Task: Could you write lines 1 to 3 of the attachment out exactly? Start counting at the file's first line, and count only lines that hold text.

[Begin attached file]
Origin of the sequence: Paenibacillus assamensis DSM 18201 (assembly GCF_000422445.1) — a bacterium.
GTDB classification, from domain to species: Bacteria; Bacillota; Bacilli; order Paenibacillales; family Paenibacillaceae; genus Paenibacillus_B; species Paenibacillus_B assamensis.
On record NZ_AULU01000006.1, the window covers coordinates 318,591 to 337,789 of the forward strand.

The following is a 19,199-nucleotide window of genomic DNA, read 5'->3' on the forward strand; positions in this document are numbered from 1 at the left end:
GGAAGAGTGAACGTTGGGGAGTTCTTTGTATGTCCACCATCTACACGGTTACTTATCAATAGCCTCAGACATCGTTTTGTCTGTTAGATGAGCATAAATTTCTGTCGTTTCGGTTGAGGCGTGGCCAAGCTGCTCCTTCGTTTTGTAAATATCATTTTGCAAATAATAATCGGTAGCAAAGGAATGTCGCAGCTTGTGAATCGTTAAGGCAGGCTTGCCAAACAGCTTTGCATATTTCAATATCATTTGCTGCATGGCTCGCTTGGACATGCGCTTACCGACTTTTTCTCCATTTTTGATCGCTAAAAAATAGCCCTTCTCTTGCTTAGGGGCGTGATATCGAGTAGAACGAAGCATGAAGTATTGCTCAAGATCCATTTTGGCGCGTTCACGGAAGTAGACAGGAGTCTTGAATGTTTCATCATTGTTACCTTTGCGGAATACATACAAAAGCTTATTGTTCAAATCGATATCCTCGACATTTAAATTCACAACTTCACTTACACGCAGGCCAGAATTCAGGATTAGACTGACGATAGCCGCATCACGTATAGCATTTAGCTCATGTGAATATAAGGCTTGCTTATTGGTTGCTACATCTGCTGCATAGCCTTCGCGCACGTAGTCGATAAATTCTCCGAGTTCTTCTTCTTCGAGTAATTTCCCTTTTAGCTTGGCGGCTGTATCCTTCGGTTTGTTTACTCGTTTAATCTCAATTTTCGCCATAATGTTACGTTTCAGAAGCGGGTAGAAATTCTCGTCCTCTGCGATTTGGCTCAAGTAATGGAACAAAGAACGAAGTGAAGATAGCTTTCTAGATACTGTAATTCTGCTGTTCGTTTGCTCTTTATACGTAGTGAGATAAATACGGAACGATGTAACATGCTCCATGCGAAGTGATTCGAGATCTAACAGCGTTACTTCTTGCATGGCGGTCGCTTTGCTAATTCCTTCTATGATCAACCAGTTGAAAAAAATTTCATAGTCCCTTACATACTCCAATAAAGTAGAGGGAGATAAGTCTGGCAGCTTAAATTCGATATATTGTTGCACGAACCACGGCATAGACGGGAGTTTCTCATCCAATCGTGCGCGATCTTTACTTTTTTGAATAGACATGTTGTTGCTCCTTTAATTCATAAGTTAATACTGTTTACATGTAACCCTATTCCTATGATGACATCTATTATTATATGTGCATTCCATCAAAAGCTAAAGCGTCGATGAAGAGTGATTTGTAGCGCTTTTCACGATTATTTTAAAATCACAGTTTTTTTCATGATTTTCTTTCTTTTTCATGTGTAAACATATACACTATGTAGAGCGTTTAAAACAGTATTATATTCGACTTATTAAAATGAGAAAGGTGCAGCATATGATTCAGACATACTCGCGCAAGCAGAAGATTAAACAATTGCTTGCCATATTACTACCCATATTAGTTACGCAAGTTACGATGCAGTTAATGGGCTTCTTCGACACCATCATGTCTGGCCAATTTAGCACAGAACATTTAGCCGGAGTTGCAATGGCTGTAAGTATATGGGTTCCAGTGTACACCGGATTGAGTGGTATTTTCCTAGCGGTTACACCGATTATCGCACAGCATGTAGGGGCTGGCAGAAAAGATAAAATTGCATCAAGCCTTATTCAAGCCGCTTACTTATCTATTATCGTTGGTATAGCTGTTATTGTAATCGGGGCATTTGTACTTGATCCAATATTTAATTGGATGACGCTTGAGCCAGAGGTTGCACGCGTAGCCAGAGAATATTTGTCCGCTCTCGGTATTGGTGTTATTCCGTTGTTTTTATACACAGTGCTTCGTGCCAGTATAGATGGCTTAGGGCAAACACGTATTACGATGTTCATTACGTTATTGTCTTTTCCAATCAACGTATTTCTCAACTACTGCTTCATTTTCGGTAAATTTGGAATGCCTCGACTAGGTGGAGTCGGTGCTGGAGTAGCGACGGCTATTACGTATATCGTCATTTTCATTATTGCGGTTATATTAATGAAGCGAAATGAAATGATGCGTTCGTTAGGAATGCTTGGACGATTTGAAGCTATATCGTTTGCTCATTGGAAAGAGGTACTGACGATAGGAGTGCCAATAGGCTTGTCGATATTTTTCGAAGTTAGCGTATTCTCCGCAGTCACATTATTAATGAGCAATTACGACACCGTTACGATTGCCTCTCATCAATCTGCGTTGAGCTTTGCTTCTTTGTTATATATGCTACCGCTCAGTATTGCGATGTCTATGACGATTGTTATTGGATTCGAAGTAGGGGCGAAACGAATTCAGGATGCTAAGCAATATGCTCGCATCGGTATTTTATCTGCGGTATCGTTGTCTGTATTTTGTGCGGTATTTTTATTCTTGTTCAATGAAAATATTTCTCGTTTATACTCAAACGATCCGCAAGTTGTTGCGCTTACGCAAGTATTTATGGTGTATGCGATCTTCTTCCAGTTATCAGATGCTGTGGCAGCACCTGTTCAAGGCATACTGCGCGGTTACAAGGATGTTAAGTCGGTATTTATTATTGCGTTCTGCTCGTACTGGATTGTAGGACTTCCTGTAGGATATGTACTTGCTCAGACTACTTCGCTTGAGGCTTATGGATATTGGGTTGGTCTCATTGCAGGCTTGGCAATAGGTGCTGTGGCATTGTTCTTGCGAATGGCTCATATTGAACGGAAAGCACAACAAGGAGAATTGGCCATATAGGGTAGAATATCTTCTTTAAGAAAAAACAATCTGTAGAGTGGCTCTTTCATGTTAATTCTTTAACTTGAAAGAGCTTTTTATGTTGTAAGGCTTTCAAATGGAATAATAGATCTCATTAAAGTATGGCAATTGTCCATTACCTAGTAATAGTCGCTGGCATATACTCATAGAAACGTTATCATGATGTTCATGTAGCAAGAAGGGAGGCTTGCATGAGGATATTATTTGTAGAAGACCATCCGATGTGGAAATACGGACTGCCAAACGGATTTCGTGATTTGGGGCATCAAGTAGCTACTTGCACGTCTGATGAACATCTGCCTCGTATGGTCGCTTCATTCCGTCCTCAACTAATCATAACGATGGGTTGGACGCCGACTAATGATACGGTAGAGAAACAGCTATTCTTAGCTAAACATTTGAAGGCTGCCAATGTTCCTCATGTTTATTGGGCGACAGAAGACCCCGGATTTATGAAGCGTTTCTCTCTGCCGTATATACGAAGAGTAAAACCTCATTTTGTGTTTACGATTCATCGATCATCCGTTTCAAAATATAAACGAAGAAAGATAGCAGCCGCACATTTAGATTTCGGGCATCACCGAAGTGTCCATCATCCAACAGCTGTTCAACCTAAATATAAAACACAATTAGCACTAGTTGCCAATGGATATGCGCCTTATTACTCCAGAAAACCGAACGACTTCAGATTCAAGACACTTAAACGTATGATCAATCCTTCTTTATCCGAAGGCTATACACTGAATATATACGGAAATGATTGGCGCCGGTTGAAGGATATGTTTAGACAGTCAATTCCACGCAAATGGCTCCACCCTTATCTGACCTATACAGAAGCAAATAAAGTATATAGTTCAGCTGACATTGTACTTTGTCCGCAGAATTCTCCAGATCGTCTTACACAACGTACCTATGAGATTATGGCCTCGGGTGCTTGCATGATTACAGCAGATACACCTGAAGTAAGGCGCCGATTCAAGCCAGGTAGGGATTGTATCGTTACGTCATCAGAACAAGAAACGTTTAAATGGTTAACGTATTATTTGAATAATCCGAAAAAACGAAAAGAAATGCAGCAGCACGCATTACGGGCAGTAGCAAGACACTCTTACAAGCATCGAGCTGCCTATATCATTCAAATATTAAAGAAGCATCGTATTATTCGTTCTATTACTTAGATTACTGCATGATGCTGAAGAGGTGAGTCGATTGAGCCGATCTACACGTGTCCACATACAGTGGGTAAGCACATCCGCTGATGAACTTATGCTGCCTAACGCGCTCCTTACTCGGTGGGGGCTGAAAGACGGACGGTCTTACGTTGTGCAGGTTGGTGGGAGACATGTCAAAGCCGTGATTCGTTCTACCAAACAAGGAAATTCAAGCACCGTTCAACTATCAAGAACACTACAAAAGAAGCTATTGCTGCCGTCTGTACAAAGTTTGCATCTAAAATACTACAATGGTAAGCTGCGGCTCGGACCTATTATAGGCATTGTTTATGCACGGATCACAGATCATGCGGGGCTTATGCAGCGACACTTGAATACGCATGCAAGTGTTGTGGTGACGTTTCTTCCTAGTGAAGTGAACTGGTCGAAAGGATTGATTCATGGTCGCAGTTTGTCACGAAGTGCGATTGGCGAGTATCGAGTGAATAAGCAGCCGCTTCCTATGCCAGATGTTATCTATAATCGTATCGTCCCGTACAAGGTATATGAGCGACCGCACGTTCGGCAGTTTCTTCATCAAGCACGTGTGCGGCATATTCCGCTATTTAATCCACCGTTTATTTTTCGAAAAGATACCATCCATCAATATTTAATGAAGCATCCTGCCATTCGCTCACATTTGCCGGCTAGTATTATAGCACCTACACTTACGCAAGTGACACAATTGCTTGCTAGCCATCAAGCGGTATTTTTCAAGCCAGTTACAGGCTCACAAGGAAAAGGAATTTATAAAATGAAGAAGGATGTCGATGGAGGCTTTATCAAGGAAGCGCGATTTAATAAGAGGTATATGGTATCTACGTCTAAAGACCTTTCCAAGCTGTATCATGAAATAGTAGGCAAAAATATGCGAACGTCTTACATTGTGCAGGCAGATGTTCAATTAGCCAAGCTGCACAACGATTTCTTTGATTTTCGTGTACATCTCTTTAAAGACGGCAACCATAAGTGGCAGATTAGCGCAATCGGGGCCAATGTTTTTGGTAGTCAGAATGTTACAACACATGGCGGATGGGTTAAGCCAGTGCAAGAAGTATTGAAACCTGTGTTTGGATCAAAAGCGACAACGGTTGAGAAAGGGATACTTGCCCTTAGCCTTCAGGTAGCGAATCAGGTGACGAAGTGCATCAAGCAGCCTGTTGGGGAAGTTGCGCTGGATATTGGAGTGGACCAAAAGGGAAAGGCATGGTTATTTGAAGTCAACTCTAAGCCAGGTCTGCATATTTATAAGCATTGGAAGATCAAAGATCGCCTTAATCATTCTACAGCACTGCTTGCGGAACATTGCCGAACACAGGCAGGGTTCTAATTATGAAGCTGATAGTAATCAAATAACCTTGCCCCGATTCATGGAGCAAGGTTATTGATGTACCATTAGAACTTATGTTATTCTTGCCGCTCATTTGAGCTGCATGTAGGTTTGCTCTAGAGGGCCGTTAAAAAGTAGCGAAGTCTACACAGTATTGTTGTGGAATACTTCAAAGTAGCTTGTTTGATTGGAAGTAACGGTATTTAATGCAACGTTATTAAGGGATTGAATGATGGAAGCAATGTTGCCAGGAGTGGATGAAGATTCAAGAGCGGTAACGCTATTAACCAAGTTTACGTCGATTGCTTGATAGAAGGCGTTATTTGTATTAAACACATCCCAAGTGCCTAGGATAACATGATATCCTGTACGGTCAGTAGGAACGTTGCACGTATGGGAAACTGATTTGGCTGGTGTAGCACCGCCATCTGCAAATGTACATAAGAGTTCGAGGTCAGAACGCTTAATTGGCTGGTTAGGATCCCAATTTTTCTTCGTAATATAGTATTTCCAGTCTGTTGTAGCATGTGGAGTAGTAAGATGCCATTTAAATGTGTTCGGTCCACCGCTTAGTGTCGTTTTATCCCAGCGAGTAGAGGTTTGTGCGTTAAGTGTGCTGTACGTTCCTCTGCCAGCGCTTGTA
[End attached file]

Origin of the sequence: Paenibacillus assamensis DSM 18201 (assembly GCF_000422445.1) — a bacterium.
GTDB classification, from domain to species: Bacteria; Bacillota; Bacilli; order Paenibacillales; family Paenibacillaceae; genus Paenibacillus_B; species Paenibacillus_B assamensis.
On record NZ_AULU01000006.1, the window covers coordinates 318,591 to 337,789 of the forward strand.